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audition tips from Liz Mullinars casting 

  1. Be prepared — Regardless of how it works in the US, Australian Directors and Producers expect actors to learn their lines for an audition. Not having to worry about your lines in the audition gives you the opportunity to be flexible and open to direction. Ask yourself the important questions about the character before you walk in the room like “Who am I and what do I want?”.

  2. Present yourself in the best possible light — Take the time to look your best, arrive with enough time to feel confident and as relaxed as possible. Dress to suggest an understanding of the character but not in a “costume”. For example; if you are testing for the role of a barrister and you come dressed in board shorts and thongs it could make it harder for the decision makers to see you in the role, however, you don’t need to come in wig and gown, that’s going too far. In this instance smart professional clothes would be perfect.

  3. Stay flexible — In the audition room – be ready to let go of everything you have rehearsed and try something new. Often we’ll ask you to vary the scene simply to ensure you are a flexible actor, not because your initial interpretation of the scene was wrong.

  4. Accents — If you’ve been asked to screen test using an accent be sure to brush up your accent and come in feeling as confident as possible. You want to be able to concentrate on your performance and stay in character rather than spending the whole test listening to your accent.

  5. Be genuine — Directors are deciding if they want to work with you just as much as they are deciding if they feel you are right for a role. Let them see the real you.

  6. Do your research — Find out all you can about the storyline, your character, the period, the style of the work, the Director etc. If it’s an existing series be sure to watch some episodes so you can judge where to pitch your audition. If there are no details available don’t be afraid to ask questions in the room if you feel it will help your audition. If there is a full script to read — come in and read it!

  7. Listen, listen, listen and keep going — if the Director or the Casting Director gives you notes, listen carefully and be sure to use them in your next take. If there is a reader in the room respond and engage with them, they are there to be the other character or characters for you, they are only in the room to support you, so use them. If you are dealing with a less than ideal reader, do your best, everyone is testing with that reader, it’s an equal playing field. Don’t stop mid audition because you forgot your lines or you’re not feeling “it” — keep ploughing through. 9 times out of ten the stumble through mid-scene is worth it if you get to the end, there might have been some really terrific moments before you lost it. We can edit screen tests to ensure only your best work is presented.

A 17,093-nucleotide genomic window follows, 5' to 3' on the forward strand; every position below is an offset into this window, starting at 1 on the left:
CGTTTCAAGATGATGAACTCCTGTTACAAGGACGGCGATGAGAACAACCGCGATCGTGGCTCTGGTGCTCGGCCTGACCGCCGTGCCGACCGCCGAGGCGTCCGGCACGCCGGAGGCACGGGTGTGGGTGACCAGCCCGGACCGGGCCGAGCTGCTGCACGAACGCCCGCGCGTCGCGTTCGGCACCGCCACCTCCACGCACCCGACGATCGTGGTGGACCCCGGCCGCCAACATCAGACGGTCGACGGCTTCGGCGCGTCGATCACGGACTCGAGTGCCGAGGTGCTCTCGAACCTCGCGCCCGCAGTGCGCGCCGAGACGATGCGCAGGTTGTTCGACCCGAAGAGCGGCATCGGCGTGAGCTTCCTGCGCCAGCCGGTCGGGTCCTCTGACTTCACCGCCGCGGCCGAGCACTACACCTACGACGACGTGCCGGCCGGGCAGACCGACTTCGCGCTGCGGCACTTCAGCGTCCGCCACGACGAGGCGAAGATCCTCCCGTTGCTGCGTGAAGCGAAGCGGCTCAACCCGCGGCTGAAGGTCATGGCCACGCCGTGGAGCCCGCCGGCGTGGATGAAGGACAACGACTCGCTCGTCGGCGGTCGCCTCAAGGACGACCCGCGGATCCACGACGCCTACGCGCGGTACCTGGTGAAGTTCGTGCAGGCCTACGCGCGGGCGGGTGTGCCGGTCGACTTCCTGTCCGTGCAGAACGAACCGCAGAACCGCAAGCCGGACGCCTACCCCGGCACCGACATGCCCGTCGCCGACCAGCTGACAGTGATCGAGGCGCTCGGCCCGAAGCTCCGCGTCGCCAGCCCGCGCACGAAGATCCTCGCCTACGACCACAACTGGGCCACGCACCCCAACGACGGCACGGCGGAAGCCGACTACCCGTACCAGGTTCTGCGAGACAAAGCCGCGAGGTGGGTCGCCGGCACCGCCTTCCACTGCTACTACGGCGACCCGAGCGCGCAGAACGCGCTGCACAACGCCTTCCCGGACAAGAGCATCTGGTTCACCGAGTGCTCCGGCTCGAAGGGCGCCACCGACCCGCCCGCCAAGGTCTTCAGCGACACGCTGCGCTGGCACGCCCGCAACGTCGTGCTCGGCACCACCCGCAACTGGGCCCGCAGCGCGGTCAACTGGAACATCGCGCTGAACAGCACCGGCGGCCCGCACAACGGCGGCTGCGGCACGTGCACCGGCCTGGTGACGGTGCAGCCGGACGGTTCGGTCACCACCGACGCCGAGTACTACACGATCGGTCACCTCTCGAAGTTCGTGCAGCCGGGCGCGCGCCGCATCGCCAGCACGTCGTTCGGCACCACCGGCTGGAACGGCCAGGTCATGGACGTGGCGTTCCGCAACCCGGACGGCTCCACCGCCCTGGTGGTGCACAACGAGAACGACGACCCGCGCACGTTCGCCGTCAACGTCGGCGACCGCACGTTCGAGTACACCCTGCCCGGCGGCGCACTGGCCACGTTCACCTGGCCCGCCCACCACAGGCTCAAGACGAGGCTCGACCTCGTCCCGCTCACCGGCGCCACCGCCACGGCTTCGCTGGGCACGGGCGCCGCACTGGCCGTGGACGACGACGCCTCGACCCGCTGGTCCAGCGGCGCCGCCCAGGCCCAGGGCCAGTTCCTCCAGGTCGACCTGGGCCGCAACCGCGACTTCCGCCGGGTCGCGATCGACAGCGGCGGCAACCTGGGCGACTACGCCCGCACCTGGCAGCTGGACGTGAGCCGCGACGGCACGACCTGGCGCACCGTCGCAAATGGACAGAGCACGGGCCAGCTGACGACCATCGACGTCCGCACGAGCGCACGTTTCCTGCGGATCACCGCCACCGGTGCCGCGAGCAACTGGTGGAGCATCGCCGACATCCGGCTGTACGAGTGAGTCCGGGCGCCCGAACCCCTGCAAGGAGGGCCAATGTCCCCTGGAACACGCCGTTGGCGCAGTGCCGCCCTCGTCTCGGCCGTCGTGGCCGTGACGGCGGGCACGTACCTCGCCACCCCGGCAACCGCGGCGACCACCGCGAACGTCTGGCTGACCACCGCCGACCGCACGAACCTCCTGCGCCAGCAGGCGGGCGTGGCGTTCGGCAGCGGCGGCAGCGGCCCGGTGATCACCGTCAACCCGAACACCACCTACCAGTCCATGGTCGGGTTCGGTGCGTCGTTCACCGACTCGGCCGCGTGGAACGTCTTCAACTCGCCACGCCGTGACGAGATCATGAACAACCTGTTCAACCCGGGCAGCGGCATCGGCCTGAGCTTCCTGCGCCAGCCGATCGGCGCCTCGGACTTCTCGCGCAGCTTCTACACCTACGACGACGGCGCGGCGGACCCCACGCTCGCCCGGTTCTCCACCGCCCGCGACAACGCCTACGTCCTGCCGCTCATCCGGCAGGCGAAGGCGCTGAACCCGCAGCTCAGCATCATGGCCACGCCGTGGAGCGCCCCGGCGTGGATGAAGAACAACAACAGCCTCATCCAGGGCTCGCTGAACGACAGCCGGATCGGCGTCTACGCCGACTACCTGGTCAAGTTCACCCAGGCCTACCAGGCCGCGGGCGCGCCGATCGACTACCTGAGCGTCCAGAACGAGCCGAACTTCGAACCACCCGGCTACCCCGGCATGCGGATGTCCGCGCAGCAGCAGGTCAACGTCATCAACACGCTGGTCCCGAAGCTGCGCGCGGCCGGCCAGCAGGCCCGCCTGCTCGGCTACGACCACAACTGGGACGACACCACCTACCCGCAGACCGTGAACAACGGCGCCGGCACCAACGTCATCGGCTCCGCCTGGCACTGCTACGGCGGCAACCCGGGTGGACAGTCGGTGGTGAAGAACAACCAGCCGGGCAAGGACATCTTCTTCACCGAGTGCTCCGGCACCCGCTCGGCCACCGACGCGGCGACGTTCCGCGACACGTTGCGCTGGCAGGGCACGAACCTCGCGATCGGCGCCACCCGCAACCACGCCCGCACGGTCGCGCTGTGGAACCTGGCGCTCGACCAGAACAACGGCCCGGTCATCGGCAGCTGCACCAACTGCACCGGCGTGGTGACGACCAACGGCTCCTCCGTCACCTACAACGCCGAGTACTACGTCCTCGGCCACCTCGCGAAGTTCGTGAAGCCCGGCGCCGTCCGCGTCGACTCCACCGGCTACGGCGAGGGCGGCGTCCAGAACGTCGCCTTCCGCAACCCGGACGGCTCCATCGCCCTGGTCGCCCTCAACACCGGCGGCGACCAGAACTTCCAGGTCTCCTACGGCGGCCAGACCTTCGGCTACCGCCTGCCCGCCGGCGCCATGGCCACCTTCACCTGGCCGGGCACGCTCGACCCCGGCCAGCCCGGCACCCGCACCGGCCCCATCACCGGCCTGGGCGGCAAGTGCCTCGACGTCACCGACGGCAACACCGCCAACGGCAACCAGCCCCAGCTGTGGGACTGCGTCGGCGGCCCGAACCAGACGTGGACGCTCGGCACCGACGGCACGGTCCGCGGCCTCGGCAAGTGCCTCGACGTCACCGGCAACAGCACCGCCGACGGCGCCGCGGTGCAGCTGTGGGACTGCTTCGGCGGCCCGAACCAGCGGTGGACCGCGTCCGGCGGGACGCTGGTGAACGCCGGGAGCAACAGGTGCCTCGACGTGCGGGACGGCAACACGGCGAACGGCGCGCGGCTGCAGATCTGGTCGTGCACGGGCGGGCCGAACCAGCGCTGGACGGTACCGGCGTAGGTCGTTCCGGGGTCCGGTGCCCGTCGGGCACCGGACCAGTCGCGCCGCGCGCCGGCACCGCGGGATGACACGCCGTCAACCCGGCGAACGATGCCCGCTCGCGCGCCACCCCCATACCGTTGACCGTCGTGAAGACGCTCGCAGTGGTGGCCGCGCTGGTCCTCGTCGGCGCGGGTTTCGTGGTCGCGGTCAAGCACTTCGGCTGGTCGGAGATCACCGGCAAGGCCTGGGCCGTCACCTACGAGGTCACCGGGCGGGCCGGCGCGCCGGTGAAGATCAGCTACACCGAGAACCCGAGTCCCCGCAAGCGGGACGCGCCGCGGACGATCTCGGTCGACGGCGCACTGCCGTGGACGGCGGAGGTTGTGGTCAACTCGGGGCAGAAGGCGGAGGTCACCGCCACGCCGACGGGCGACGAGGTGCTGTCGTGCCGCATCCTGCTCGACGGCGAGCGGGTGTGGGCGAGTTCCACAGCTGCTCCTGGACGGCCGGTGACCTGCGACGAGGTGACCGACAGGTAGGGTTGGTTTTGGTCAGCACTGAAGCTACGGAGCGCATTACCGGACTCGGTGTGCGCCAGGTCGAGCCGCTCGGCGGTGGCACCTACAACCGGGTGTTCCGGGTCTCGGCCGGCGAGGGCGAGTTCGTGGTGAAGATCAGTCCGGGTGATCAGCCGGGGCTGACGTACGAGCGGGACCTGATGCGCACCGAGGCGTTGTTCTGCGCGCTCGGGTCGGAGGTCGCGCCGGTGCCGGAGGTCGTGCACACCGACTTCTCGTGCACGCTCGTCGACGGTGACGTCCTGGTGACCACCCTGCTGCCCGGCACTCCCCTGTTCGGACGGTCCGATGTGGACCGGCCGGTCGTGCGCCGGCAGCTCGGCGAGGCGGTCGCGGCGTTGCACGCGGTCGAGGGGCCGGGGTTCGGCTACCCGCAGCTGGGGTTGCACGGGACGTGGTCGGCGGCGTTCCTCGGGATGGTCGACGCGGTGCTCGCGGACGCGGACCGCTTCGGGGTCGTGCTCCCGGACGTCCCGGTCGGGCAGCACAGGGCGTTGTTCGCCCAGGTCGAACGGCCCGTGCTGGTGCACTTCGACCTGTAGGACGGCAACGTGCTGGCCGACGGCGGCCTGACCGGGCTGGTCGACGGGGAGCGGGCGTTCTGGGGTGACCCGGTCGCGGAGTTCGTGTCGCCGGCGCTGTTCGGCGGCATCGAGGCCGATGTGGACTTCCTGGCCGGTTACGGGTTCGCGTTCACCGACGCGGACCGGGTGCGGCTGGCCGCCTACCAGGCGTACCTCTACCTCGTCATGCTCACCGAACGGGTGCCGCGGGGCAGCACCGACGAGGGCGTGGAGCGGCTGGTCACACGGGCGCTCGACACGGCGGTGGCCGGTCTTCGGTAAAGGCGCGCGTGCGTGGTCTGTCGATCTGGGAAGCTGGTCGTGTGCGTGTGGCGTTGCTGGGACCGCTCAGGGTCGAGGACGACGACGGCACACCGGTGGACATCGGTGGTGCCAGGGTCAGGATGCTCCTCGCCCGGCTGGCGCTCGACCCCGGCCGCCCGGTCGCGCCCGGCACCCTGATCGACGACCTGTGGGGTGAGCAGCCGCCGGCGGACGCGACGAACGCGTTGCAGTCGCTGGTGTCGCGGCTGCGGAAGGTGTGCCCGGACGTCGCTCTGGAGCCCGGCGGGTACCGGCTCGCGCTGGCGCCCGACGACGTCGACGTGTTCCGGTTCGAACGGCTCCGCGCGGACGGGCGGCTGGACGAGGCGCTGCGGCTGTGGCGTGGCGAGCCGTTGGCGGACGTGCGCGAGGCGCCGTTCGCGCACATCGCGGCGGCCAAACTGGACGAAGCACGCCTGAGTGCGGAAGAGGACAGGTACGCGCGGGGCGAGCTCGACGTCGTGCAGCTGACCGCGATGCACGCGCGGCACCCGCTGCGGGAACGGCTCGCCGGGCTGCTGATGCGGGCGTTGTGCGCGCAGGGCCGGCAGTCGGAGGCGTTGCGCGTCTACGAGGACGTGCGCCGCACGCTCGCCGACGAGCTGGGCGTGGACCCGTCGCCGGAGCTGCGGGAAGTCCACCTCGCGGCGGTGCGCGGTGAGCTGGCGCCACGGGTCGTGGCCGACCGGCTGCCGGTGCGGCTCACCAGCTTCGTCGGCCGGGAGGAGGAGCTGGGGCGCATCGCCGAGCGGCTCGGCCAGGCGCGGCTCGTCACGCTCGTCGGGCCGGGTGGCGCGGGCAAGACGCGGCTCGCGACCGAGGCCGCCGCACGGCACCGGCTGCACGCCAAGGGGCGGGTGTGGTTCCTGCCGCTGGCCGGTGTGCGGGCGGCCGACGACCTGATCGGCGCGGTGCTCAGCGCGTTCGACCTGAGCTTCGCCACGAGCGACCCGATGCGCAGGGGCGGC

8. Self-testing — If you can make it to the casting session, that is by far the best option. If not, and you have been invited to submit a self-test, keep it clear and simple. Lighting should be gentle but not atmospheric (fluoro is often too severe, candlelight is not sufficient), audio quality must be clear without too many other sounds, your backdrop should be as neutral as possible and not detract from your test. Be sure to place yourself closer to the microphone than your reader. If your reader is operating the camera it might be best to try and lock off the frame in a medium close up and then move the reader further back to avoid their voice dominating the test. The note about “keep going” does not apply to self-tests. We don’t want to see more than 2 takes of a scene and we don’t want to see stuff ups in a self-test.

  9. Keep your online profile up to date — your Showcast, Casting Networks or similar profile should always be up to date and accurate, ideally with a showreel link (yes we do watch them and yes we do send them to Producers and Directors to view when we’re recommending you for a role).

  10. Enjoy every audition — remember if you have been asked to screen test we believe you are potentially right for the role, we want you to do well. A good screen test is never wasted, good work is always remembered by all of the decision makers.

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